The recently hacked Japanese cryptocurrency exchange Zaif has finally been taken over by Osaka-based Fisco Cryptocurrency Exchange (FCCE).
Getting hacked is almost always a nail in the coffin for cryptocurrency exchanges, and Zaif hasn’t been much of an exception. In the past, when exchanges like Mt. Gox and BitGrail were hacked, it eventually led to their closure while in the case of Coincheck and Bithumb the result was an acquisition.
Although the formal announcement was made yesterday, Zaif is being operated by FCCE since November 22. Zaif will continue to be operated on both FCCE and Zaif as separate platforms, the announcement said.
Following the hacking of Zaif in September of 2018 that lost the exchange around $62 million (est. 438 crore INR), Fisco had announced financial support of 5 billion Japanese Yen to the exchange. In return, Zaif agreed to enter into a “capital alliance” with Fisco that ultimately allowed the exchange to acquire a majority stake in Zaif.
The acquisition has resulted in some internal readjustments, resulting in the cessation of some of the services provided by the exchange. Users of the exchange were asked to consent to the migration of their assets if they wanted to keep using their services.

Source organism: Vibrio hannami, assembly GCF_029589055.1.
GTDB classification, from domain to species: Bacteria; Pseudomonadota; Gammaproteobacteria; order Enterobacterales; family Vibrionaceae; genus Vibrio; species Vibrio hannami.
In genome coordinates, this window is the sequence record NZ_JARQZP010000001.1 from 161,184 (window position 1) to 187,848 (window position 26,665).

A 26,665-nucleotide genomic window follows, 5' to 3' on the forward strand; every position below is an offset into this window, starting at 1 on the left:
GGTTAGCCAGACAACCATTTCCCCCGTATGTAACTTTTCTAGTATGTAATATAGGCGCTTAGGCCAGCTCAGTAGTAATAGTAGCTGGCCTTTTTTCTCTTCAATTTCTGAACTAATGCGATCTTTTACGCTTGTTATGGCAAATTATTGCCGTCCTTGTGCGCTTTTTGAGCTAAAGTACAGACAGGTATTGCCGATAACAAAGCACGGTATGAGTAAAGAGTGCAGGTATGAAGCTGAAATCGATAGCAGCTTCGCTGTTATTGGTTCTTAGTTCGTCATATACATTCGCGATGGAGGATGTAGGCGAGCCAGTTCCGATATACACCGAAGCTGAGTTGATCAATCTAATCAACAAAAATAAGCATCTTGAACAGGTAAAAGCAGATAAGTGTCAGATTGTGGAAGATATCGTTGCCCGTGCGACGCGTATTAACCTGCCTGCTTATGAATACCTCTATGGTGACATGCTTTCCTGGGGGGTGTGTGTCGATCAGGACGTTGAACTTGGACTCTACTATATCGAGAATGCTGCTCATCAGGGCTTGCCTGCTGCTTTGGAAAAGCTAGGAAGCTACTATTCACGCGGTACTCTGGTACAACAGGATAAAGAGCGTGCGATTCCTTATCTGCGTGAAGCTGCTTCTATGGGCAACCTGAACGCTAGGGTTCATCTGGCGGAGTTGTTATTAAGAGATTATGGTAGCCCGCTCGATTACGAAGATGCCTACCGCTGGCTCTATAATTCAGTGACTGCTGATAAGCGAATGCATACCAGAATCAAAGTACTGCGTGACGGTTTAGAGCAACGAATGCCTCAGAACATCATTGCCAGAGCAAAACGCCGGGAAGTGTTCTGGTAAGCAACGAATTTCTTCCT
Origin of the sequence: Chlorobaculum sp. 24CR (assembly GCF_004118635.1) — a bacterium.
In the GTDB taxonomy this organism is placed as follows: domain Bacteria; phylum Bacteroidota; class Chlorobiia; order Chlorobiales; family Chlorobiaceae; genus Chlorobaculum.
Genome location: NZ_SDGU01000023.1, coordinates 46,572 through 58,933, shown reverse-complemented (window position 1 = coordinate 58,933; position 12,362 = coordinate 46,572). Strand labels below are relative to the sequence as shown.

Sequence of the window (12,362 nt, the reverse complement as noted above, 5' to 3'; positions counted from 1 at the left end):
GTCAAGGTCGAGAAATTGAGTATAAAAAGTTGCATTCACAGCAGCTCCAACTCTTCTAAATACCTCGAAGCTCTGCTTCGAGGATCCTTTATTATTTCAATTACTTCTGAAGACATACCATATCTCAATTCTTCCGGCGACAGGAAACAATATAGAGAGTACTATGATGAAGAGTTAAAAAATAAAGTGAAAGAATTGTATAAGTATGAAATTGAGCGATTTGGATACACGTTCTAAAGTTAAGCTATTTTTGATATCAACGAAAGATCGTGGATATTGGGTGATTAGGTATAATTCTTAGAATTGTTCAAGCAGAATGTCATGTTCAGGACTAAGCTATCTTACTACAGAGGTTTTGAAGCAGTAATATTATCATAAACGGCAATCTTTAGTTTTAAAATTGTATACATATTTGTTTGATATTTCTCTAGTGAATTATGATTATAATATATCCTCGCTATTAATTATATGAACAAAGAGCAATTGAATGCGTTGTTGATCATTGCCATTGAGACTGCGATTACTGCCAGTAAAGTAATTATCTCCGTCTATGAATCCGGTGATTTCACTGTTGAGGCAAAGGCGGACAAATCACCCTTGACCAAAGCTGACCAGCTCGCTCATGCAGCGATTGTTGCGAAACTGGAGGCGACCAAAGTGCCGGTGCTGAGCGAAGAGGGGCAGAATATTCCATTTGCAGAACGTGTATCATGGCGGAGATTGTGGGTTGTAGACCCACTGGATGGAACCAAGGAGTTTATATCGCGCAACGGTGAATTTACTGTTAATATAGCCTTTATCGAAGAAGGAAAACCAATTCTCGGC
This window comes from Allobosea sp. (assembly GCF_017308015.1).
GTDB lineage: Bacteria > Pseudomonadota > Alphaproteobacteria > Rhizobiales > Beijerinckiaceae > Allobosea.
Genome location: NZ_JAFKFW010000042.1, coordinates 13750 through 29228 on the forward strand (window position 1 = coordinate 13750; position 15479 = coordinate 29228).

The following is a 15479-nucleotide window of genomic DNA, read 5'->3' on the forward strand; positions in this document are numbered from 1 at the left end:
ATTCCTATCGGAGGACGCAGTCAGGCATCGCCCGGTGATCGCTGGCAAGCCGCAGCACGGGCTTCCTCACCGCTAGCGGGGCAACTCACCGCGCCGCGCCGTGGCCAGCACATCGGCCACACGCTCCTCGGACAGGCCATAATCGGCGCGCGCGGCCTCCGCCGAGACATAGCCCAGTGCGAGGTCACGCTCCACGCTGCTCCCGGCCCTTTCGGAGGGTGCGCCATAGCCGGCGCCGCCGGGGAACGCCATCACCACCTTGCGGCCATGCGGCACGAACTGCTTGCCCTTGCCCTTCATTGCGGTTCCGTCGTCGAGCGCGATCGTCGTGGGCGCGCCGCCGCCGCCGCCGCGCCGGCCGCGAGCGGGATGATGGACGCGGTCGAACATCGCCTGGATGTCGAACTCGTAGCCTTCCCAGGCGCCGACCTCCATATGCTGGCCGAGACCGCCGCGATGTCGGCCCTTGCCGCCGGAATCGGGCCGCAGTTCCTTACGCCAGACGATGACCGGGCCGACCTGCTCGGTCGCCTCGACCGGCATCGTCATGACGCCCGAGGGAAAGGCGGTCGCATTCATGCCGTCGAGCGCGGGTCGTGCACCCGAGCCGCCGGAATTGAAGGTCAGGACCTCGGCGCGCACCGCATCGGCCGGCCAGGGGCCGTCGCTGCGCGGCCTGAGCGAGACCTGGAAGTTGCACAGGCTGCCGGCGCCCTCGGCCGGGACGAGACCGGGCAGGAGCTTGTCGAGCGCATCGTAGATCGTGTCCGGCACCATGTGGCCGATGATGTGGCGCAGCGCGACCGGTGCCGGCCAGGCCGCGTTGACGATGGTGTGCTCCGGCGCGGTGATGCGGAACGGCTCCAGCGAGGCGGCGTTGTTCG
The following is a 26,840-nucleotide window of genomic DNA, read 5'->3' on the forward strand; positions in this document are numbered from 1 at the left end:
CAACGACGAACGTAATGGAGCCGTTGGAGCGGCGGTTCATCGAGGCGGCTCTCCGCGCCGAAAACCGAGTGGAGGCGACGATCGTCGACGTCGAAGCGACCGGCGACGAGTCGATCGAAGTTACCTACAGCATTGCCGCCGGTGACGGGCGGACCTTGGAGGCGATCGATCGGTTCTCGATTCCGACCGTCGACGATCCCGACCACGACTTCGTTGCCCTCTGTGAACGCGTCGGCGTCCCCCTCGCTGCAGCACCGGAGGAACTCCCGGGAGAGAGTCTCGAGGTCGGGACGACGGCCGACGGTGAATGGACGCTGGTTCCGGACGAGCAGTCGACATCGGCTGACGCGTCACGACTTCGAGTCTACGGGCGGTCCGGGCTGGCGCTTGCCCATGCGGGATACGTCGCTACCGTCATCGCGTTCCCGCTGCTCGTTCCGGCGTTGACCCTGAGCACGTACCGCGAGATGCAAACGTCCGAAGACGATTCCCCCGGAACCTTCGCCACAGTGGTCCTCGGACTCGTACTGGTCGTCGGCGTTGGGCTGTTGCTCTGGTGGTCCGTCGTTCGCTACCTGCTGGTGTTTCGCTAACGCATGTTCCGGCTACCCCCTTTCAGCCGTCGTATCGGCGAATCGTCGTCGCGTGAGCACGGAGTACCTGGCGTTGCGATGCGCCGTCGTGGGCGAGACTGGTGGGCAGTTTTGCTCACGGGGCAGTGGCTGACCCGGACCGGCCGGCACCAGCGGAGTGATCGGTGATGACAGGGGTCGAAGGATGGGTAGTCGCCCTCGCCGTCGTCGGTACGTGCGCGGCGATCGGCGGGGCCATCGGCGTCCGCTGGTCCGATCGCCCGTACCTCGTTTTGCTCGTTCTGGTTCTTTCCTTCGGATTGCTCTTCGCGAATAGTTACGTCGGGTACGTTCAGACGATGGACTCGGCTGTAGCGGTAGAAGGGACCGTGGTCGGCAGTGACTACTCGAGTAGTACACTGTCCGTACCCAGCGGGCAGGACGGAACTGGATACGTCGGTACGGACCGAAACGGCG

Their website says:
The administration of the site has changed to Fisco Cryptocurrency Exchange Inc … We request that all users who have not given their acceptance to the migration of their contract in the Transfer of Business to complete the consent procedures.
Users who have agreed to the migration will be allowed to keep using the exchange while users who didn’t will have no choice but to shift to other crypto exchanges. Since the hack resulted in the loss of deposits of BTC, BCH, and MONA, their trading is still in suspension, adding to a list of other currencies whose withdrawals have been put on hold.
Zaif was one of the sixteen cryptocurrency exchanges licensed and regulated by the Japanese Financial Services Agency (FSA). Following the hack, the Agency was reportedly considering canceling the license of the crippled exchange.
As is evident from all of this, the takeover has resulted in Zaif operating with a handicap, which might cause some of its users to go looking for greener pastures.